Stepping into the Stream: Bringing Netflix-style Video to Libraries

Streaming video is well established in the consumer market (YouTube has been around since 2005 and Netflix since 2007) but is still gaining momentum in the library market. It’s not yet a huge category—LJ’s Materials Survey included downloadable/streaming movies as a category for the first time in 2013, finding that the responding libraries spent 0.6 percent of their materials budget on downloadable movies, which represented 0.9 percent of their total circulation—but it’s certainly on the rise.

The most popular services are offered by vendors with which librarians—and many patrons—are already familiar: Midwest Tape’s hoopla, OverDrive’s streaming service, Library­Ideas’s Freegal ljx140401webklose1aMovies and Television, and IndieFlix, which is distributed to libraries by Recorded Books.

IndieFlix varies from the other services in that it is a platform for independent films, primarily short features and documentaries, though it also offers longer works. The content has almost always been vetted by film festivals prior to being offered by IndieFlix. Though it has separate consumer and library experiences, the primary difference between them, says CEO Scilla Andreen, is that “there’s no ‘after dark’ content for libraries.” According to Joanne King, director, communications, Queens Library, NY, the “diversity of our patrons was a factor” in the library’s decision to offer the service, since the content comes from all over the world.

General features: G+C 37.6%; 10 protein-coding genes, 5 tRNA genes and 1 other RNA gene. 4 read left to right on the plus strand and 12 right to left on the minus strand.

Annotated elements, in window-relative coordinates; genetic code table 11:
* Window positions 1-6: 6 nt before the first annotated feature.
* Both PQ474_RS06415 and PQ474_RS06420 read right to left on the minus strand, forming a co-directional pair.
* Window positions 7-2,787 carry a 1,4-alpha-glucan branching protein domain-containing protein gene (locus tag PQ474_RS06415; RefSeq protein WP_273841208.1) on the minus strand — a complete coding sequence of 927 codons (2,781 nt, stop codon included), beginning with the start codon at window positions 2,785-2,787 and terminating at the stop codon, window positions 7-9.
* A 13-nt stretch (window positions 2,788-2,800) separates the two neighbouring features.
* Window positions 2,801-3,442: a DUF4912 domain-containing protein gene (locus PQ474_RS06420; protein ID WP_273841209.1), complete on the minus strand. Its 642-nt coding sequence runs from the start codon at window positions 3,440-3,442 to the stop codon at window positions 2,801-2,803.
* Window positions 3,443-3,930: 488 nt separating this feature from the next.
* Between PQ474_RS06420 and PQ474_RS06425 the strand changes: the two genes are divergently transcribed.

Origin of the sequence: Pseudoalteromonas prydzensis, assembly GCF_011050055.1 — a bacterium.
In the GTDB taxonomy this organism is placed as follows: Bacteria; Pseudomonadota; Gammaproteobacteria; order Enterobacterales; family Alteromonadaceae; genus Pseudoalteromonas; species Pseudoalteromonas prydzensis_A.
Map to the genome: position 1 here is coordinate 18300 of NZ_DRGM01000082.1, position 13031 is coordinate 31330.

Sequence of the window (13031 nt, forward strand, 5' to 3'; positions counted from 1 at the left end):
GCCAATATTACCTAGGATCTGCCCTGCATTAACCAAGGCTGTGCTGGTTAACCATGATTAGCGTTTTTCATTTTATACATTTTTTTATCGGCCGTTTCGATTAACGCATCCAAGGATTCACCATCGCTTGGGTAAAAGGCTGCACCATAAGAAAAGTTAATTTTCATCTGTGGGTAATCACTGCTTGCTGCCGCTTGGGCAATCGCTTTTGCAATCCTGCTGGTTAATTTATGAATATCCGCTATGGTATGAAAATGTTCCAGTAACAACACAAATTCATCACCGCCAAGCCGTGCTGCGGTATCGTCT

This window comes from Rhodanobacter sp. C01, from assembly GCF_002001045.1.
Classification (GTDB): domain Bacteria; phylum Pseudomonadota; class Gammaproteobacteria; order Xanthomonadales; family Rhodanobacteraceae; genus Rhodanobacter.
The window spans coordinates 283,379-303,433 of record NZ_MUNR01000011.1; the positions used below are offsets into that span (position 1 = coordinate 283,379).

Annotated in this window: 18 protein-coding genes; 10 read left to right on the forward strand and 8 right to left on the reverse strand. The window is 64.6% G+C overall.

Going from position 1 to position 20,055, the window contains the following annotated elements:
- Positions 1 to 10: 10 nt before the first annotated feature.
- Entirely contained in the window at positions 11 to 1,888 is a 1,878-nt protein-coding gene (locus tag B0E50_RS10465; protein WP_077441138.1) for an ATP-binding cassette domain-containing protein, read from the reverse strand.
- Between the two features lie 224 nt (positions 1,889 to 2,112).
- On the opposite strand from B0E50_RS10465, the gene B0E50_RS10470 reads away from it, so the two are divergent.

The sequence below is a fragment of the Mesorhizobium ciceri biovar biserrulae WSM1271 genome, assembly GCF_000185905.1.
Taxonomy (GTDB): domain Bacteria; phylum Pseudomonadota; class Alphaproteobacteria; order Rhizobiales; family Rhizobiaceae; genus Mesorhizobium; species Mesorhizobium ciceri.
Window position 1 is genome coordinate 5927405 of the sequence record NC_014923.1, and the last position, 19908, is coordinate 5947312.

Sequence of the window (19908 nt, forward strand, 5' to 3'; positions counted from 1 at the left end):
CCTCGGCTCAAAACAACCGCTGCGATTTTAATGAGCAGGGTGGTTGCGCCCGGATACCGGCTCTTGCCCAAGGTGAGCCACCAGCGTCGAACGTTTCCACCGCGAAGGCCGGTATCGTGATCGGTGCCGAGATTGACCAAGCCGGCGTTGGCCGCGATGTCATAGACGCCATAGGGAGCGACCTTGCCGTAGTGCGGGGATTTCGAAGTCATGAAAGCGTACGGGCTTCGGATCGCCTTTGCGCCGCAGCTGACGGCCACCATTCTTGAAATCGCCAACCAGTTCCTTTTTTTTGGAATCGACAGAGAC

The other three platforms offer contemporary and classic movies and television programs, and their holdings vary depending on licensing deals, with more content being added almost daily. Their pricing models vary as well, with hoopla offering simultaneous access on a pay per circulation basis, Freegal and IndieFlix both operating via subscription, and OverDrive supporting both one-copy/one-user and simultaneous access plans.

Striking a balance between profit and access can be a delicate task, but LibraryIdeas’ Brian Downing is reassuring on the subject. “One thing that struck me during the talks with the content providers was how enthusiastic they were about carrying on their relationship with libraries in the digital age. Of course, the licensing landscape is immensely more complicated than the distribution marketplace, but I’ve never seen any lack of willingness on anyone’s part.”

Educating librarians